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Discussion in 'Other Video Games' started by John, Jun 1, 2012.
But, but, BEYOND, AND THE LAST OF US, AND STUFF.
I'm well aware of the fact that the nature of a sequel is to play upon the successes of its predecessor(s), but I feel as if the Halo franchise has been particularly guilty of milking the success of the original. There was a lot of revolutionary innovation that Combat Evolved brought to the table, at least to the extent that Halo was able to popularize and reinvent some standards of the genre. I'll even admit to having a lot of adoration for the advances in gameplay and multiplayer aspects of Halo 2. After that, however, I feel as if all subsequent games have come under the label of merely repackaging the content of the previous titles with more appealing graphics and superficial gameplay enhancements. Save for the lackluster, predictable, and altogether hallow campaign experience that Halo 3 offered, the game could have quite easily been a balance update and map pack. The items that you seem to be lauding as an achievement in the development of the multiplayer metagame was truthfully the only thing that Halo 3 did substantially different from its predecessor, and even that wasn't all that substantial. Three quarters of the maps were basically remodeled versions of the ones from Halo 2. If that's not a pretty disappointing example of skirting on the success of one's predecessors, I'm not entirely sure what is.
I also find it exceptionally hilarious that you're arguing Halo's originality based on its willingness to incorporate new worlds, level designs, weapons, enemies, and a change in the metagame of its multiplayer. That should be an expected development rather than a prestigious liberty. These things set the basis very genuine innovations in the implementation of a sequel. But these are examples of why Halo isn't even more guilty of sameness inbetween its games rather than how it exceeds expectations. What the hell are you going to have in a sequel if a developer doesn't recognize the need for these things? That's the essential crux of a sequel -- something that builds from an already established foundation. Unfortunately, Halo's improvements over the years have been, at best, scarce. So one game demonstrates linearity and another a more open-world structure, and a third a combination of these two. Big deal. That offers only a slight change to mindlessly wandering from one meaningless objective to another while fighting troves of enemies that come in indiscernible hordes.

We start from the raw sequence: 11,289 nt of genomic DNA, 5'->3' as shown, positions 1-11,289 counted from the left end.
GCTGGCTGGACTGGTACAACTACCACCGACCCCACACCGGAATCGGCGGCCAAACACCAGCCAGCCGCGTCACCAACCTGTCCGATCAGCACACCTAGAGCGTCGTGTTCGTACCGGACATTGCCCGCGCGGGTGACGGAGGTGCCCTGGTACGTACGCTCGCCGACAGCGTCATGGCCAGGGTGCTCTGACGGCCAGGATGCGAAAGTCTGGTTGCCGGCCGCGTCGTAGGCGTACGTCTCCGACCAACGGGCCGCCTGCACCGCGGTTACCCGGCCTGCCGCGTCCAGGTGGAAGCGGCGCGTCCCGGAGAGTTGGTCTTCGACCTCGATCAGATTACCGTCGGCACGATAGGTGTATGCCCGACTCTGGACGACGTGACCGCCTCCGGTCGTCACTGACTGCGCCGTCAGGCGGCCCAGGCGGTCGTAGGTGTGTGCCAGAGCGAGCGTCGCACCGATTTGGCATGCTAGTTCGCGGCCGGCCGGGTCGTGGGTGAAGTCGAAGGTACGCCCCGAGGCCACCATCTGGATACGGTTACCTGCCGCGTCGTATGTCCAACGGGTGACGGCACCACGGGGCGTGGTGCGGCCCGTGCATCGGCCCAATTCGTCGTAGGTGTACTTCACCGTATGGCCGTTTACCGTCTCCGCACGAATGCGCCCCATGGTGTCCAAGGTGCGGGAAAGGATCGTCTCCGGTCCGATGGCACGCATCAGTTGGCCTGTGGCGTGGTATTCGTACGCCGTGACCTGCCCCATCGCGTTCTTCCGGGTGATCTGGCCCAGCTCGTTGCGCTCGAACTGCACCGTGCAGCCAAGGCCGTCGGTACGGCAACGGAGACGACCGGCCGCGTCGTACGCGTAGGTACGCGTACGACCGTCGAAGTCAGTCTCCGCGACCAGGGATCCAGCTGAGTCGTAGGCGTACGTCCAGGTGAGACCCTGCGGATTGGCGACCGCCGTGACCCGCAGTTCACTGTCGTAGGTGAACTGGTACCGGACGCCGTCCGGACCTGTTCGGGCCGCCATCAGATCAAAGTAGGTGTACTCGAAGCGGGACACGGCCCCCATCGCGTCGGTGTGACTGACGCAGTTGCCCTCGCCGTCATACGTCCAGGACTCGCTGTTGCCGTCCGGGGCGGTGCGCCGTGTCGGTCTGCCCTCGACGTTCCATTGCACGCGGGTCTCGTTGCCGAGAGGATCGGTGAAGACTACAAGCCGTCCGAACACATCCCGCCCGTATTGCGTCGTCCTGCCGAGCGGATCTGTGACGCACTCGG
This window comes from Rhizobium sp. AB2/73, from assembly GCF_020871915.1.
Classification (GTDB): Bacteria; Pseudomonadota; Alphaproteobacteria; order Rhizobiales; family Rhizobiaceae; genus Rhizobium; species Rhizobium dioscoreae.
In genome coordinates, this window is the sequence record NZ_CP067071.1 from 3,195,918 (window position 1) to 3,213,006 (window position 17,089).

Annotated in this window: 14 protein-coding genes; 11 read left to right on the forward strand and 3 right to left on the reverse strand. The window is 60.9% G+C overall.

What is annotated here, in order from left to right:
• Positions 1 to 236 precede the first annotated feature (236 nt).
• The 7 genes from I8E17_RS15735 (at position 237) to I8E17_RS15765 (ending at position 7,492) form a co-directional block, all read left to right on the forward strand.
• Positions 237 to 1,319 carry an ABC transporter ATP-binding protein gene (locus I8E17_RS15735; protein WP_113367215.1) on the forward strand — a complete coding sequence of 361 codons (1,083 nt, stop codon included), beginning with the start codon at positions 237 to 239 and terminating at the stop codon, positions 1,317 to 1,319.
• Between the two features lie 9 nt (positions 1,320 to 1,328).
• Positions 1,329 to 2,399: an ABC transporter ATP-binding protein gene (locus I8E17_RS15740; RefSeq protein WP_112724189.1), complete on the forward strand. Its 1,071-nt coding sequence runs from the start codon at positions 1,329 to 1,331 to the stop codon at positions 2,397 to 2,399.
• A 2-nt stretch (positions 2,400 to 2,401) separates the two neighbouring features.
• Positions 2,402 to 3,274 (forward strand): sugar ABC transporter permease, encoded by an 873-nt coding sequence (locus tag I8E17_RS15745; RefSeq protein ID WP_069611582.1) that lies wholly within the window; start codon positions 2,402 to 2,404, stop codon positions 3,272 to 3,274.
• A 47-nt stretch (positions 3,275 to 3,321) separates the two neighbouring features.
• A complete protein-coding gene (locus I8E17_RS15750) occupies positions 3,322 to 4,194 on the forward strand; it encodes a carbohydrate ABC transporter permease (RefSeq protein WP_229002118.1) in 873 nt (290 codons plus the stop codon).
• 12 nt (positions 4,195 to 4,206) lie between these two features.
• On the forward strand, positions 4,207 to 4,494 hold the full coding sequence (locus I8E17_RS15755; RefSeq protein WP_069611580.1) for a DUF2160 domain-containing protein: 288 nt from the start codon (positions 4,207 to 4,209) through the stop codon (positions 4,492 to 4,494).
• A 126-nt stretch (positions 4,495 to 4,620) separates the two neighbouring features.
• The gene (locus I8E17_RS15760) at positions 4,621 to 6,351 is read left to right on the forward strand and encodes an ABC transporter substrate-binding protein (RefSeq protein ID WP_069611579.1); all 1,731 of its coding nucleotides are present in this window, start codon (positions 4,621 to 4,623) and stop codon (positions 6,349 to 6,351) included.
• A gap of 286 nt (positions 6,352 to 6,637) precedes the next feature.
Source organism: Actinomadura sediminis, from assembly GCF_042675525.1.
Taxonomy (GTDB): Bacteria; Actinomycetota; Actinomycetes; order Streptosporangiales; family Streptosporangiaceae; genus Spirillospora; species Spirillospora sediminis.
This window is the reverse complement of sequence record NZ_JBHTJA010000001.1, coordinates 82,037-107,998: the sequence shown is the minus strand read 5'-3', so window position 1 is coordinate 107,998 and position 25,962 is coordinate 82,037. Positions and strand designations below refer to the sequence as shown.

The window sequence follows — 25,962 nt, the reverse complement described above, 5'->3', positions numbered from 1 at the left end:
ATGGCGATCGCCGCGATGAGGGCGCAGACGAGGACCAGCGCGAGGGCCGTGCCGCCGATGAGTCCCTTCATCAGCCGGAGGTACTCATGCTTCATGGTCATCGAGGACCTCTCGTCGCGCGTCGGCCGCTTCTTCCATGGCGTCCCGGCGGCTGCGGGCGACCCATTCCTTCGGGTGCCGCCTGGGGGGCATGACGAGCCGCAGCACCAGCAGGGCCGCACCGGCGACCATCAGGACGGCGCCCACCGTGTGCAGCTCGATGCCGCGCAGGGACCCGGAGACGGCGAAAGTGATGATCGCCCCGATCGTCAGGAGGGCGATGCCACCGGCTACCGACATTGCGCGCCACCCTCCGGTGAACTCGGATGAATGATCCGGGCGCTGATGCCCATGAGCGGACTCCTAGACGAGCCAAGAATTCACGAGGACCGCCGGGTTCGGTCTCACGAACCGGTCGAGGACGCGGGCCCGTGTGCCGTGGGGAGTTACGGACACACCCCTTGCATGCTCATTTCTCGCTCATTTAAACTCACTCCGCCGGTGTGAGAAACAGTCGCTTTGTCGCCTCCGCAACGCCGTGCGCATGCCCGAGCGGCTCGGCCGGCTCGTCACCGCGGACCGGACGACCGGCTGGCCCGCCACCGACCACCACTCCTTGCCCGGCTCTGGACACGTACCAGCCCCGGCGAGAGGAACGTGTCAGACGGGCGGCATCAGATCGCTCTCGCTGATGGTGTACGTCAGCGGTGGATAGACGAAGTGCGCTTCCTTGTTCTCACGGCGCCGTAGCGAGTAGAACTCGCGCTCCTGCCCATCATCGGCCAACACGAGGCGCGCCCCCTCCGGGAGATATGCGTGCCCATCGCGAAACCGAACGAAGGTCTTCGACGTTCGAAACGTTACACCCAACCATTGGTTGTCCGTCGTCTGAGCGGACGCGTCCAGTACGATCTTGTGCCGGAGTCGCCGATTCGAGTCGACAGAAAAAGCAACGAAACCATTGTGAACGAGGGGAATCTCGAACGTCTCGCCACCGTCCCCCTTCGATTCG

You guys brought up Assassin's Creed and Call of Duty. While I'd agree that these are both a bit formulaic (though no less, I would argue, than any sequel might be), they certainly make leaps and bounds in terms of quality inbetween sequels. There was so much untapped potential with Reach. We're being placed in a scenario where we know the outcome. We know where the story is going to end, and precisely how. Reach is destroyed. The bad guys win. And yet, here we were, forced from one meaningless objective to another while we had to listen to faceless soldiers crack a bunch of inside jokes with one another that offer the player no emotional attachment or involvement.
I'll play Halo 4 only because my younger brother is a fanatic and I know he'll buy the game and want to play with me. But I'm just expecting the same thing the thirty first time that I experienced the first thirty -- troves of enemies trying to stop me from reaching some random goal that I as a player have zero investment in.
Are you defending Call of Duty while bashing Halo 4?
AFAIK, many claim Call of Duty is spiraling down in quality AND the rehashing is becoming more and more obvious.
a lot of games have predictable storylines. hell, some of them dont have a story at all. in the end, it's the gameplay that counts.
I will have to respectfully disagree about gameplay counting the most.
I'm going to assume you think story is more important? If so, then I disagree. For example, Super Mario Bros. The game is pretty fun to play but it had a pretty basic story. HOWEVER, if it had a good story, it would make the game even more legendary than it originally was. If a game had shit gameplay then it can't just depend on the story unless the story is so goddamn amazing I find myself spending hours and hours through monotonous, mind-numbing gameplay just to see what happens next. But what happens when I've seen everything? If the replay value of a game depends solely on the story, then that's not enough. I'm not wasting hours and hours on shit gameplay again just so I can get to the cutscenes. I'd rather just watch them on youtube/download them.
Just compare a game with bad gameplay and good storyline to a game with bad storyline and good gameplay. Which one will you find yourself playing the most?
Gameplay has simply always been secondary for me, especially considering the fact that I usually only play a game once and rarely indulge in it more than that. There are very few exceptions, and most of those are born from an adoration for the story rather than anything else. Suikoden 2 is a pretty spectacular example of this.
Journey. The highest-selling PSN game of all time that is heavily focused on story. The gameplay is only used as a tool to guide the player through the 2 hour world and yet it's one of the greatest games I've ever played.
Not trying to disprove anything. Just want you to play it. ._.
EDIT: there is no definitive mechanic that makes a game a good game.
2 hour world? well, if you're going to pay 15 bucks for that then fine I guess. There has to be much more to justify me buying it, especially since im poor.
Looking forward to DDD, Borderlands 2 and Elder Scrolls online today. Hopefully we'll see some actual gameplay from the MMO, but it may be too early to release anything substantial.